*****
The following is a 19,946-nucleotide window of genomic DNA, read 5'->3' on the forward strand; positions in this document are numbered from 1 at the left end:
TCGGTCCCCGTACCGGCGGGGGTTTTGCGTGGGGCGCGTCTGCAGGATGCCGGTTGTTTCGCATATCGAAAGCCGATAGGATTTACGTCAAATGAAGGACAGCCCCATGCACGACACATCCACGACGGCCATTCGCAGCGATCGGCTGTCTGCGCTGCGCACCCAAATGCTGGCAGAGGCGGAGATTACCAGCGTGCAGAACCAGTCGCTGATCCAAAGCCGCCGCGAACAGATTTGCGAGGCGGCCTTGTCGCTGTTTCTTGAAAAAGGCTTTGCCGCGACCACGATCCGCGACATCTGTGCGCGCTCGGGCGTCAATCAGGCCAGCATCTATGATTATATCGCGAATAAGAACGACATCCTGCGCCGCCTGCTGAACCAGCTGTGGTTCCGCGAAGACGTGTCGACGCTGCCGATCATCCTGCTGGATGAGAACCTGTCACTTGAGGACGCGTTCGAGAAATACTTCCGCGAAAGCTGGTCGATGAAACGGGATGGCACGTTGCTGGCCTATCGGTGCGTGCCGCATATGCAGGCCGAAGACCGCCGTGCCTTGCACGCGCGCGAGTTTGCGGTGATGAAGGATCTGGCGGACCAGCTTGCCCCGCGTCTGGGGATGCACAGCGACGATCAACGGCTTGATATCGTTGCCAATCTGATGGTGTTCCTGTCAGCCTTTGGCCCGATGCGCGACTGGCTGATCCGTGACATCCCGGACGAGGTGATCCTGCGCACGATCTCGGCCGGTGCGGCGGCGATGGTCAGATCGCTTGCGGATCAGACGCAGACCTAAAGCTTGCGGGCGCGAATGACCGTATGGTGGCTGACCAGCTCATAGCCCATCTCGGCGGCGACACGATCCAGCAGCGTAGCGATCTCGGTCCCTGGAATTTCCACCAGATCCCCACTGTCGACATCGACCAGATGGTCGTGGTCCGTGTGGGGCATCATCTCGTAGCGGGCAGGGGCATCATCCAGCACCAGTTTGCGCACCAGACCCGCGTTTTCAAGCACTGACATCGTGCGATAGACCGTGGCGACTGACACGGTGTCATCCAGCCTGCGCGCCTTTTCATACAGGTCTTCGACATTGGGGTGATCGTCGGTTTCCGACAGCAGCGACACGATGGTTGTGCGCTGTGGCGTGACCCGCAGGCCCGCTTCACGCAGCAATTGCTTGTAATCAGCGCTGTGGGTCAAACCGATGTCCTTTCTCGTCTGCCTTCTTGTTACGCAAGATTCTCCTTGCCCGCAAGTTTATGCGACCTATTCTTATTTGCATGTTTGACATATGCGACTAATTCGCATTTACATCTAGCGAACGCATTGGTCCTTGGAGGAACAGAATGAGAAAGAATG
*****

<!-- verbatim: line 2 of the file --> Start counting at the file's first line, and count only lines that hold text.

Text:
TCGGTCCCCGTACCGGCGGGGGTTTTGCGTGGGGCGCGTCTGCAGGATGCCGGTTGTTTCGCATATCGAAAGCCGATAGGATTTACGTCAAATGAAGGACAGCCCCATGCACGACACATCCACGACGGCCATTCGCAGCGATCGGCTGTCTGCGCTGCGCACCCAAATGCTGGCAGAGGCGGAGATTACCAGCGTGCAGAACCAGTCGCTGATCCAAAGCCGCCGCGAACAGATTTGCGAGGCGGCCTTGTCGCTGTTTCTTGAAAAAGGCTTTGCCGCGACCACGATCCGCGACATCTGTGCGCGCTCGGGCGTCAATCAGGCCAGCATCTATGATTATATCGCGAATAAGAACGACATCCTGCGCCGCCTGCTGAACCAGCTGTGGTTCCGCGAAGACGTGTCGACGCTGCCGATCATCCTGCTGGATGAGAACCTGTCACTTGAGGACGCGTTCGAGAAATACTTCCGCGAAAGCTGGTCGATGAAACGGGATGGCACGTTGCTGGCCTATCGGTGCGTGCCGCATATGCAGGCCGAAGACCGCCGTGCCTTGCACGCGCGCGAGTTTGCGGTGATGAAGGATCTGGCGGACCAGCTTGCCCCGCGTCTGGGGATGCACAGCGACGATCAACGGCTTGATATCGTTGCCAATCTGATGGTGTTCCTGTCAGCCTTTGGCCCGATGCGCGACTGGCTGATCCGTGACATCCCGGACGAGGTGATCCTGCGCACGATCTCGGCCGGTGCGGCGGCGATGGTCAGATCGCTTGCGGATCAGACGCAGACCTAAAGCTTGCGGGCGCGAATGACCGTATGGTGGCTGACCAGCTCATAGCCCATCTCGGCGGCGACACGATCCAGCAGCGTAGCGATCTCGGTCCCTGGAATTTCCACCAGATCCCCACTGTCGACATCGACCAGATGGTCGTGGTCCGTGTGGGGCATCATCTCGTAGCGGGCAGGGGCATCATCCAGCACCAGTTTGCGCACCAGACCCGCGTTTTCAAGCACTGACATCGTGCGATAGACCGTGGCGACTGACACGGTGTCATCCAGCCTGCGCGCCTTTTCATACAGGTCTTCGACATTGGGGTGATCGTCGGTTTCCGACAGCAGCGACACGATGGTTGTGCGCTGTGGCGTGACCCGCAGGCCCGCTTCACGCAGCAATTGCTTGTAATCAGCGCTGTGGGTCAAACCGATGTCCTTTCTCGTCTGCCTTCTTGTTACGCAAGATTCTCCTTGCCCGCAAGTTTATGCGACCTATTCTTATTTGCATGTTTGACATATGCGACTAATTCGCATTTACATCTAGCGAACGCATTGGTCCTTGGAGGAACAGAATGAGAAAGAATG